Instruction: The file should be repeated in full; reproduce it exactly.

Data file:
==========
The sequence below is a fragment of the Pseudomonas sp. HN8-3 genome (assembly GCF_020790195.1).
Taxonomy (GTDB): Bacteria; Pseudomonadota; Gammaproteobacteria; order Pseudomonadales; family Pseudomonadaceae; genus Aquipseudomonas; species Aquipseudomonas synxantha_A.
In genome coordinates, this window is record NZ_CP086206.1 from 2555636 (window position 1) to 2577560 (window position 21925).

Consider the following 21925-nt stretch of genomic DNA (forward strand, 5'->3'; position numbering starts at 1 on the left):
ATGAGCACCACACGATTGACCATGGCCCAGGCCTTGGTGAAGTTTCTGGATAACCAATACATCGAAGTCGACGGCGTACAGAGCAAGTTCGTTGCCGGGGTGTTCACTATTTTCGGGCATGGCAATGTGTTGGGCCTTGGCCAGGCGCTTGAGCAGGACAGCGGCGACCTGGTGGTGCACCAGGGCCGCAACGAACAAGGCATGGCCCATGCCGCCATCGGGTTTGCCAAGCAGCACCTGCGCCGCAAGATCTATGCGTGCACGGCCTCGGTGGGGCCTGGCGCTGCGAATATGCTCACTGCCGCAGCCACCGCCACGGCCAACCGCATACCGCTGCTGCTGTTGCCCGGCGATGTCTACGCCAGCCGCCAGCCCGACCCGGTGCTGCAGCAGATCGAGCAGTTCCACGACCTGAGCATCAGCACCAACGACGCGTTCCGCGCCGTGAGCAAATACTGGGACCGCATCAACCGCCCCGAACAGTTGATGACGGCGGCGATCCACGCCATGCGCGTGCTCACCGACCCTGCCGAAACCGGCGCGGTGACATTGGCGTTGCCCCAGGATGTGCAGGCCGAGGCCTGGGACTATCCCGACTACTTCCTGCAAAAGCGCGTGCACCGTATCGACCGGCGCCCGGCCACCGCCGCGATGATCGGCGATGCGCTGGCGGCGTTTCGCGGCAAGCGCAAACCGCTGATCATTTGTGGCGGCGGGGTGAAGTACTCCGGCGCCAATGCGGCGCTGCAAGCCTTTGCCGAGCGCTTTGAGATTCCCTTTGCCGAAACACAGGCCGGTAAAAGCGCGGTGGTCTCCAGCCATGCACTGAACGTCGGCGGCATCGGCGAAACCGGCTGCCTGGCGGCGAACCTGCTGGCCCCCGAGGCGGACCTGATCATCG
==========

The sequence below is a fragment of the Pseudomonas sp. HN8-3 genome (assembly GCF_020790195.1).
Taxonomy (GTDB): Bacteria; Pseudomonadota; Gammaproteobacteria; order Pseudomonadales; family Pseudomonadaceae; genus Aquipseudomonas; species Aquipseudomonas synxantha_A.
In genome coordinates, this window is record NZ_CP086206.1 from 2555636 (window position 1) to 2577560 (window position 21925).

Consider the following 21925-nt stretch of genomic DNA (forward strand, 5'->3'; position numbering starts at 1 on the left):
ATGAGCACCACACGATTGACCATGGCCCAGGCCTTGGTGAAGTTTCTGGATAACCAATACATCGAAGTCGACGGCGTACAGAGCAAGTTCGTTGCCGGGGTGTTCACTATTTTCGGGCATGGCAATGTGTTGGGCCTTGGCCAGGCGCTTGAGCAGGACAGCGGCGACCTGGTGGTGCACCAGGGCCGCAACGAACAAGGCATGGCCCATGCCGCCATCGGGTTTGCCAAGCAGCACCTGCGCCGCAAGATCTATGCGTGCACGGCCTCGGTGGGGCCTGGCGCTGCGAATATGCTCACTGCCGCAGCCACCGCCACGGCCAACCGCATACCGCTGCTGCTGTTGCCCGGCGATGTCTACGCCAGCCGCCAGCCCGACCCGGTGCTGCAGCAGATCGAGCAGTTCCACGACCTGAGCATCAGCACCAACGACGCGTTCCGCGCCGTGAGCAAATACTGGGACCGCATCAACCGCCCCGAACAGTTGATGACGGCGGCGATCCACGCCATGCGCGTGCTCACCGACCCTGCCGAAACCGGCGCGGTGACATTGGCGTTGCCCCAGGATGTGCAGGCCGAGGCCTGGGACTATCCCGACTACTTCCTGCAAAAGCGCGTGCACCGTATCGACCGGCGCCCGGCCACCGCCGCGATGATCGGCGATGCGCTGGCGGCGTTTCGCGGCAAGCGCAAACCGCTGATCATTTGTGGCGGCGGGGTGAAGTACTCCGGCGCCAATGCGGCGCTGCAAGCCTTTGCCGAGCGCTTTGAGATTCCCTTTGCCGAAACACAGGCCGGTAAAAGCGCGGTGGTCTCCAGCCATGCACTGAACGTCGGCGGCATCGGCGAAACCGGCTGCCTGGCGGCGAACCTGCTGGCCCCCGAGGCGGACCTGATCATCG